And the day came when the risk to remain tight in a bud was more painful than the risk it took to blossom. Each friend represents a world in us, a world possibly not born until they arrive, and it is only by this meeting that a new world is born. ~ Anaïs Nin

Much has been written about The Shadow, originally described by Austrian psychiatrist and psychoanalyst Carl Gustav Jung, a pioneer of Depth Psychology, an approach to psychotherapy close to my heart that includes the exploration of the unconscious and transpersonal aspects of the human psyche. The Jungian construct of the shadow involves those parts of the Self that we deem as flawed and unlovable, often due to early trauma, and therefore, relegate them to our unconscious. Eckhart Tolle describes it as the painbody, a semi-autonomous psychic entity of old emotional pain not faced, accepted, and let go of in the moment they were experienced.

Encountering the Shadow

Often these traumas have roots in our childhood, transferred by the unexamined (shadow) aspects of those in our family of origin whom we most trusted. Delivered as criticism or rejection, we learn to deny these injured parts to avoid further pain and, ironically, end up attracting to us exactly what we are trying to ward off.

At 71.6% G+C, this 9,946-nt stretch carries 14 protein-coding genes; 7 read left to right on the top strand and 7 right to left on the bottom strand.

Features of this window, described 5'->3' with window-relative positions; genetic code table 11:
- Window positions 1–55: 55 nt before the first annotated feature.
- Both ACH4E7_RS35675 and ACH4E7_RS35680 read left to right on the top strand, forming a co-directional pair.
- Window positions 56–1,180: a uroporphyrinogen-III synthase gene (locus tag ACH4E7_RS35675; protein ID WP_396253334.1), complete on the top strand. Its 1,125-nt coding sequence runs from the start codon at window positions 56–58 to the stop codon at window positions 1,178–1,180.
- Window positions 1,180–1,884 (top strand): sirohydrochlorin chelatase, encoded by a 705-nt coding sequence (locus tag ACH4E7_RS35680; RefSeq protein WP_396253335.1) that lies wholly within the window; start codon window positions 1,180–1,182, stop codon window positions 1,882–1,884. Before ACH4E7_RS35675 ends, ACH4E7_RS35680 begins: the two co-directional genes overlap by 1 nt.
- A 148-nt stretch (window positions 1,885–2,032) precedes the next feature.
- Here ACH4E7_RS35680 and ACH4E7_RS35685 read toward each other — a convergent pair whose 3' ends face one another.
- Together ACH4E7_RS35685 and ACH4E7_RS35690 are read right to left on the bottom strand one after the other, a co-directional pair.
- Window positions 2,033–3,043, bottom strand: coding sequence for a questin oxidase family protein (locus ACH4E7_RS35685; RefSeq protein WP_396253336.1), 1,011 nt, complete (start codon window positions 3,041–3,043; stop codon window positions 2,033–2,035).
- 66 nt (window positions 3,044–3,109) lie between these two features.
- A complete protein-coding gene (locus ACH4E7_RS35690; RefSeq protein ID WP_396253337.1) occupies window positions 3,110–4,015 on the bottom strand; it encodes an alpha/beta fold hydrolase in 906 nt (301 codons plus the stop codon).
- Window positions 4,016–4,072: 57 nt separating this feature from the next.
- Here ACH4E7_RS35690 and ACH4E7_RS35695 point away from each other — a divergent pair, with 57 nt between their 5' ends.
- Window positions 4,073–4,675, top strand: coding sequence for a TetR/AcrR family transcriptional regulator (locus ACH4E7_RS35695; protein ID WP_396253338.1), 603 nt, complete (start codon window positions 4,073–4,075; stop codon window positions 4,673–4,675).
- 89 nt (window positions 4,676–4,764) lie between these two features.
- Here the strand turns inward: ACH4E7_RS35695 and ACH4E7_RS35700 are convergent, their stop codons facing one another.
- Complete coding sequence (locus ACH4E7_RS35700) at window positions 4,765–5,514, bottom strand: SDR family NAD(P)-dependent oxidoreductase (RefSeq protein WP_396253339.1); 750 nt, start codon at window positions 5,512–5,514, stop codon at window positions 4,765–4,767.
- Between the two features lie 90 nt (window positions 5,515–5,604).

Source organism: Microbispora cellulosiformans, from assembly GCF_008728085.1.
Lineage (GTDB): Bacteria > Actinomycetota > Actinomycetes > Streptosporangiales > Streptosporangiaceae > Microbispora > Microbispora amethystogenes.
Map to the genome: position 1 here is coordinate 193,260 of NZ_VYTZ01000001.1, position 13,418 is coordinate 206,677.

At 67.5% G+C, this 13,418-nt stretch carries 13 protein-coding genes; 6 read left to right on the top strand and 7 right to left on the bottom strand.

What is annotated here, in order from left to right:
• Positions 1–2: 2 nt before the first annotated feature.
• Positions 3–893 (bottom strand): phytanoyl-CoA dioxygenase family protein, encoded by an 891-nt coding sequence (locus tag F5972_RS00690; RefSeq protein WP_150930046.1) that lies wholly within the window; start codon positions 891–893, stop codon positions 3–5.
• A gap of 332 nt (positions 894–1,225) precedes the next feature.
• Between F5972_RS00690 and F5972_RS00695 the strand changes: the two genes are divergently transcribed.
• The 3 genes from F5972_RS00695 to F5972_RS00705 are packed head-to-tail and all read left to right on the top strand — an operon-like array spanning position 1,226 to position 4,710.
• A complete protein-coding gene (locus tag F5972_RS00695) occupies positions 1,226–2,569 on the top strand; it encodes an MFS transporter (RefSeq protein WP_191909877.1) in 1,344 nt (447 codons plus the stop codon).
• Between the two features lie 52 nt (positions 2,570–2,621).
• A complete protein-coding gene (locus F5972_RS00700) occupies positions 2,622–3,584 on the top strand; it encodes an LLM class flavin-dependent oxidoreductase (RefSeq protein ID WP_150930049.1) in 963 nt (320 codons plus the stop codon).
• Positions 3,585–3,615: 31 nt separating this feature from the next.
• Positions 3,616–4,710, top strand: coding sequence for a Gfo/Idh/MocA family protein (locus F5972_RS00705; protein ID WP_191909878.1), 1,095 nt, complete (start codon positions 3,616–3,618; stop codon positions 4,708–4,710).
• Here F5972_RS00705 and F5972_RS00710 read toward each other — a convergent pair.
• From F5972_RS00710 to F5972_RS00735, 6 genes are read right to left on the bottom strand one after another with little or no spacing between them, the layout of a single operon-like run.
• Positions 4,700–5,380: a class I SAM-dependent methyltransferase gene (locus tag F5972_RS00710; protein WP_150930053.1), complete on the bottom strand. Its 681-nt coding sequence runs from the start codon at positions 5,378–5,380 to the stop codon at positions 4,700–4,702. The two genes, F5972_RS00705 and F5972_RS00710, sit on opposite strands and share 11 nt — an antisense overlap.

Our shadow reveals our deepest wound, which also holds the key to our greatest healing. Our unexamined pain accumulates and combines with that of others’ to form a collective shadow. Wars have erupted due to our unconscious collective shadows. I believe by working to bring these aspects to consciousness, one person at a time, we can not only lessen the conflict in our own lives, but ultimately achieve world peace.

Robert Bly describes the shadow as the bag we drag around behind us through our life and when aspects of ourselves appear that create discomfort, we throw them into the bag as unclaimed, unlovable parts of our persona. The bag becomes heavier and heavier until we develop the courage to begin to take each dissociated part out to bring it into the light of consciousness.